Carjacking is a robbery in which the item stolen is an automobile. It is usually done in a forceful or violent manner, which causes the owner/driver of the car to give it up to the robber. It may be done with or without a weapon, and the offender may expel the owner from the car, or may force them to remain inside as the offender takes control of the vehicle.
Carjacking offenders often create situations designed to trick car owners into allowing them access. For instance, an offender may pretend to have had an accident, try to bump the victim’s car, flash their lights or otherwise create a situation in which the victim stops to assist them.
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What are the Elements of Carjacking?
While the charge of carjacking is specific and varies from state to state, in general the following elements must exist:
- The defendant took a motor vehicle they did own;
- The vehicle was taken from the immediate presence of the person driving or passenger;
- The vehicle was taken against the will of the owner/driver;
- The defendant used fear or force to take the vehicle; and
- When the defendant took it they intended to permanently deprive the owner/driver of the vehicle.
Some jurisdictions will require that the defendant intended to cause serious bodily harm. The federal charge of carjacking requires that the car has been shipped, transported, or taken across state lines.
How is Carjacking Different from Grand Theft Auto?
Both crimes involve the theft of a car, but the elements that make up the crime according to the law differ.
Grand theft auto, however, does not require that the offender commit violence against the victim in order to establish the crime. In this case, the elements of the crime are that the offender took a car belonging to someone else, without that person (the victim’s) permission, and with the intent to deprive them of it permanently.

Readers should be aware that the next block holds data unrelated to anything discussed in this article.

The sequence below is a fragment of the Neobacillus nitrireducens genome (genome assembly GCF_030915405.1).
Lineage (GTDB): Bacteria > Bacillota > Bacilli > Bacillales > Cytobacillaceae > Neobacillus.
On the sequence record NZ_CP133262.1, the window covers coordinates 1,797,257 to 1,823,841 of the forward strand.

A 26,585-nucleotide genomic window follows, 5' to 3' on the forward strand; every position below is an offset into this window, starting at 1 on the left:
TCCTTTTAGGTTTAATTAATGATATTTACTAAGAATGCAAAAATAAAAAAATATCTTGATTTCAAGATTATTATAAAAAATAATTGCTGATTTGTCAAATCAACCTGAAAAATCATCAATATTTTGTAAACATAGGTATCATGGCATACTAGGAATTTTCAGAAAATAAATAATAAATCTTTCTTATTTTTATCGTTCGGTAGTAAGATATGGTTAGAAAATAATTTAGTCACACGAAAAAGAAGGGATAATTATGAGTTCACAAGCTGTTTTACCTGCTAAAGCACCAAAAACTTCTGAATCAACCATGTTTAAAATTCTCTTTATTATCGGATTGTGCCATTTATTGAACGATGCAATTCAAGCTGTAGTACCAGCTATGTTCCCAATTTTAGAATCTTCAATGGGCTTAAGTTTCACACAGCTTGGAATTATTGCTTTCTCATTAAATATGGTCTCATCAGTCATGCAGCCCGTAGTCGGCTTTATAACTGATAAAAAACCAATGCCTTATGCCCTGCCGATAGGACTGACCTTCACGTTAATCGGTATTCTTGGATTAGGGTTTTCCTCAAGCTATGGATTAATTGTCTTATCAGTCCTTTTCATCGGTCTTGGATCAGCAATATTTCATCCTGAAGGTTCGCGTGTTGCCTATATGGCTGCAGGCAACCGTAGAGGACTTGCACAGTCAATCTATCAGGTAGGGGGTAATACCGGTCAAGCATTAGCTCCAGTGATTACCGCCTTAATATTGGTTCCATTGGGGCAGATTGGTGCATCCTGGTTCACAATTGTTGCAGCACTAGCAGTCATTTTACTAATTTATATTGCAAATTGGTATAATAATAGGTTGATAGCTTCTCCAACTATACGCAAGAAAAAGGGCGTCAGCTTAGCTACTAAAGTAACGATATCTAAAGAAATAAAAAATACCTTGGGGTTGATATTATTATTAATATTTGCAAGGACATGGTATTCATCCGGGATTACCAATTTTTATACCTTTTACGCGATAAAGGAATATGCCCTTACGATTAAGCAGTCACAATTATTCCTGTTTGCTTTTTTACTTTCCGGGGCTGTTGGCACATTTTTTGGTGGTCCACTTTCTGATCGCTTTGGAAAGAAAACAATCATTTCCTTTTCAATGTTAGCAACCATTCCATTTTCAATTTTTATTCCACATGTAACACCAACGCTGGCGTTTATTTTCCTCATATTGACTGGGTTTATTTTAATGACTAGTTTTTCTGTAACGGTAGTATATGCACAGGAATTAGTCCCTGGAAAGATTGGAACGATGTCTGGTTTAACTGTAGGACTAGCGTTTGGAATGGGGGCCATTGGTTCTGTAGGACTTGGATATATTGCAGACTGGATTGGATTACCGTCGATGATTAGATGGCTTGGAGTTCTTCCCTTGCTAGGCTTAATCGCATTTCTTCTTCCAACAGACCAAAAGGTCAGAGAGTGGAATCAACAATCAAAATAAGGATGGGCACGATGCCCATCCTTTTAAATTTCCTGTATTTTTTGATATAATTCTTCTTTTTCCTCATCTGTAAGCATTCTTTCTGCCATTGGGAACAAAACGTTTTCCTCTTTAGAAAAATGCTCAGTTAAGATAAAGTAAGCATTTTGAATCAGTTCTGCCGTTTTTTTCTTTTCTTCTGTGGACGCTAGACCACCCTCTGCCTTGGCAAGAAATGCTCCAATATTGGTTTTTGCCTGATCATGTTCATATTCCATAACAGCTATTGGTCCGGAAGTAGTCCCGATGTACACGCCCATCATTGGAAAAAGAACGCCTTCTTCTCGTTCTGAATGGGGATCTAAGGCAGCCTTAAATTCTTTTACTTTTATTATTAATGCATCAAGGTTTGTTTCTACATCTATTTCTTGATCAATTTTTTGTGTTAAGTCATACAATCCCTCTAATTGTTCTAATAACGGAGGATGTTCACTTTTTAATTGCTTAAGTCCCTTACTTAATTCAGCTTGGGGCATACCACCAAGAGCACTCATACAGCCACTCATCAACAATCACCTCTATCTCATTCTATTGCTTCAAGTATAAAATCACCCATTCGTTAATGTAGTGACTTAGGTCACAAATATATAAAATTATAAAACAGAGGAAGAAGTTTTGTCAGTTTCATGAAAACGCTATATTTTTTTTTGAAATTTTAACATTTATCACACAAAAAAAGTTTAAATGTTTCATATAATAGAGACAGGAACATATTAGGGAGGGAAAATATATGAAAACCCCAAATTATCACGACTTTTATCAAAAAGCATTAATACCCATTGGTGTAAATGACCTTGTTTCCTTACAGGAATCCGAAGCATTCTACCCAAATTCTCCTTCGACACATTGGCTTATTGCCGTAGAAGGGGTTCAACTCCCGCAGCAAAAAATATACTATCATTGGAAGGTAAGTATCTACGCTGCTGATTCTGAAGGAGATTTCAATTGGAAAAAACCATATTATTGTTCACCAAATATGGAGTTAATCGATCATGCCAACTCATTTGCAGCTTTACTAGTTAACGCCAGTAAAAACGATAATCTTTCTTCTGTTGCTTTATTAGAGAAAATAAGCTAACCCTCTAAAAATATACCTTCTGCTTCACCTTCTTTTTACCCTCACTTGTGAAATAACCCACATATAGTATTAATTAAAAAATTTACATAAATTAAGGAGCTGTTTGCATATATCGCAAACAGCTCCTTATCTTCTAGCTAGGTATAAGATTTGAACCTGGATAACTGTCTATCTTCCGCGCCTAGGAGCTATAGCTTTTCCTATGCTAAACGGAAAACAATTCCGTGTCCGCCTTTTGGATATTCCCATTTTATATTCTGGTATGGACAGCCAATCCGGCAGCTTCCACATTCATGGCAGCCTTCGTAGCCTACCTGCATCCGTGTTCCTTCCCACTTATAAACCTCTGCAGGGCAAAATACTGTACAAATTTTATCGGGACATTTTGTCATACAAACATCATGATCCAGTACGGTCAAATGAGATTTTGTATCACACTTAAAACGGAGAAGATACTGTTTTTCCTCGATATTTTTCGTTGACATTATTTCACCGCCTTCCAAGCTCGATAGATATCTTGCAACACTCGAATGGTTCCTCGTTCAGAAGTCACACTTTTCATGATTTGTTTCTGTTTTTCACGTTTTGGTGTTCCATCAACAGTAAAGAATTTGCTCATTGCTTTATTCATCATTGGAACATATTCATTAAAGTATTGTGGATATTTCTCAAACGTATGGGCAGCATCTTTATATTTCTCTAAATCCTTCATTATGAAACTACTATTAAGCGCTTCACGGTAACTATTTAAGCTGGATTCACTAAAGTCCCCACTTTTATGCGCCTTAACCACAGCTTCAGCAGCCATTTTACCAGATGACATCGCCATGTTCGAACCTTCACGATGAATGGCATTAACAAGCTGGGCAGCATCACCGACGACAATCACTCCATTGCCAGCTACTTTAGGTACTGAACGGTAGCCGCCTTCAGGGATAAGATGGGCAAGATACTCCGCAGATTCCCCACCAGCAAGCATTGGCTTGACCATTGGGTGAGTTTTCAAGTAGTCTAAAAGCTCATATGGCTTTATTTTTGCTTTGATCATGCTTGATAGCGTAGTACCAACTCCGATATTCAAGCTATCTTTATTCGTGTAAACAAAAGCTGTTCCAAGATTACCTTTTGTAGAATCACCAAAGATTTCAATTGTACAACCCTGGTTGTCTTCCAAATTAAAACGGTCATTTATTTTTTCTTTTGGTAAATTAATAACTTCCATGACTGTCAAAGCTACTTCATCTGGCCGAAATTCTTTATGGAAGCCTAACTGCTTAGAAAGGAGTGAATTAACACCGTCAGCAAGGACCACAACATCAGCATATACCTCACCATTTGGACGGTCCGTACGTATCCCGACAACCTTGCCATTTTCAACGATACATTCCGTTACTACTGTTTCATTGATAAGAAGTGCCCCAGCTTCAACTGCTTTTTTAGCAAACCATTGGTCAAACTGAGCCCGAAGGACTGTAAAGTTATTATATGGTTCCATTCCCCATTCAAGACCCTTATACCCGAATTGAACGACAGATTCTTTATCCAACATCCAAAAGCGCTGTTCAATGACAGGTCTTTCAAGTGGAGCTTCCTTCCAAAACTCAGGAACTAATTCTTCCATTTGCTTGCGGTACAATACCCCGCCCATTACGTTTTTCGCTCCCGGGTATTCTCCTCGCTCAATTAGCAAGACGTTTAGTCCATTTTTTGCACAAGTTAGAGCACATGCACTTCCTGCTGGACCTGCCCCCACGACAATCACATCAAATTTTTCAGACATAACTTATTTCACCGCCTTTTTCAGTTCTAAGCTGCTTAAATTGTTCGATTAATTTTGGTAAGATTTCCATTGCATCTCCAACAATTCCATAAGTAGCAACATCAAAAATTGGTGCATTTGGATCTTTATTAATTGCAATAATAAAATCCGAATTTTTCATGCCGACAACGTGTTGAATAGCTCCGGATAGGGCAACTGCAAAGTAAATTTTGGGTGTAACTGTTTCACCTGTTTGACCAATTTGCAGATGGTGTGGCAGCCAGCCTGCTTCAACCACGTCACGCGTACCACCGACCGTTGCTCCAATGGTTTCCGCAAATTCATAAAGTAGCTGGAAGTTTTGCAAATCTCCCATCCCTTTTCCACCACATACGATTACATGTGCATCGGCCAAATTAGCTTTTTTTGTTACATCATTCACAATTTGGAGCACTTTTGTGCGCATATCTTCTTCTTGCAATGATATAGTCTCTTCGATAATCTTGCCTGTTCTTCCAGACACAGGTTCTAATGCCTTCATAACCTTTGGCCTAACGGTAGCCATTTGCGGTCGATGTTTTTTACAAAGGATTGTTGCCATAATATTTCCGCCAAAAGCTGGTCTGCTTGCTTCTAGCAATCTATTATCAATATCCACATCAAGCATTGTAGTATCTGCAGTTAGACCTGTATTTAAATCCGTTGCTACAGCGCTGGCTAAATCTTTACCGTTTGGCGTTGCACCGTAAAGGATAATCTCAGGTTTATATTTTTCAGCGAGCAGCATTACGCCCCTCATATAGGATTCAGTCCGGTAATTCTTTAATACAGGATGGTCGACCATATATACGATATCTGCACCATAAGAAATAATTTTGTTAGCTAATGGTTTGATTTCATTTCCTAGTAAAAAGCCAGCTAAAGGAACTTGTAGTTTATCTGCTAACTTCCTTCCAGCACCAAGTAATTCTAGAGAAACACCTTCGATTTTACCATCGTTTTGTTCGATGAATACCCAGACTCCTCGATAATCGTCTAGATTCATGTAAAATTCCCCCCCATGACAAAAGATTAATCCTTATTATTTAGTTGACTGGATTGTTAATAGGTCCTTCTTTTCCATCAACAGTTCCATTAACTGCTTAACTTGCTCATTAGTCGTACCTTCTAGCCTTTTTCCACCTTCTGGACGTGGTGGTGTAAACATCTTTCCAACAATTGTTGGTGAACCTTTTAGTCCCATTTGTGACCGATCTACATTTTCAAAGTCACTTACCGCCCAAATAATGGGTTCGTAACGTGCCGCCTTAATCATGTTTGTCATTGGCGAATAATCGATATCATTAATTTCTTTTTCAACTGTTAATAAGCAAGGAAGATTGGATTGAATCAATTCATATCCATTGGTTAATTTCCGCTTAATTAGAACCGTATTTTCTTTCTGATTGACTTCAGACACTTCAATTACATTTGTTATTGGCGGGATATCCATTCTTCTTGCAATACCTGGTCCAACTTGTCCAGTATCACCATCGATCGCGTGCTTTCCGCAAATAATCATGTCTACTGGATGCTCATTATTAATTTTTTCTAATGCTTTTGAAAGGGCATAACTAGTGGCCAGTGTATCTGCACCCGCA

What are the Likely Consequences of Being Charged with Carjacking?
Overall, carjacking is a federal crime. According to the federal statute, the prison sentence, if convicted of carjacking, can range from 15 years to life. The length of the sentence will also depend upon whether the victim of the carjacking was injured or killed. The death penalty may be a possible consequence, if the carjacking victim died as a result of the crime.
Each state in the U.S. considers carjacking to be a felony offense. Some states also have carjacking-specific statutes of their own, which may alter the elements of the crime, as well as the punishment, according to the state. However, due to the nature of motor vehicles, it is typical for a person to be charged with carjacking based on federal law.
How Can an Attorney Help Me?
If you are charged with carjacking, you should seek the advice of a criminal defense attorney as soon as possible. It is a serious crime with serious consequences, and an attorney can help you navigate the legal system as you face these charges.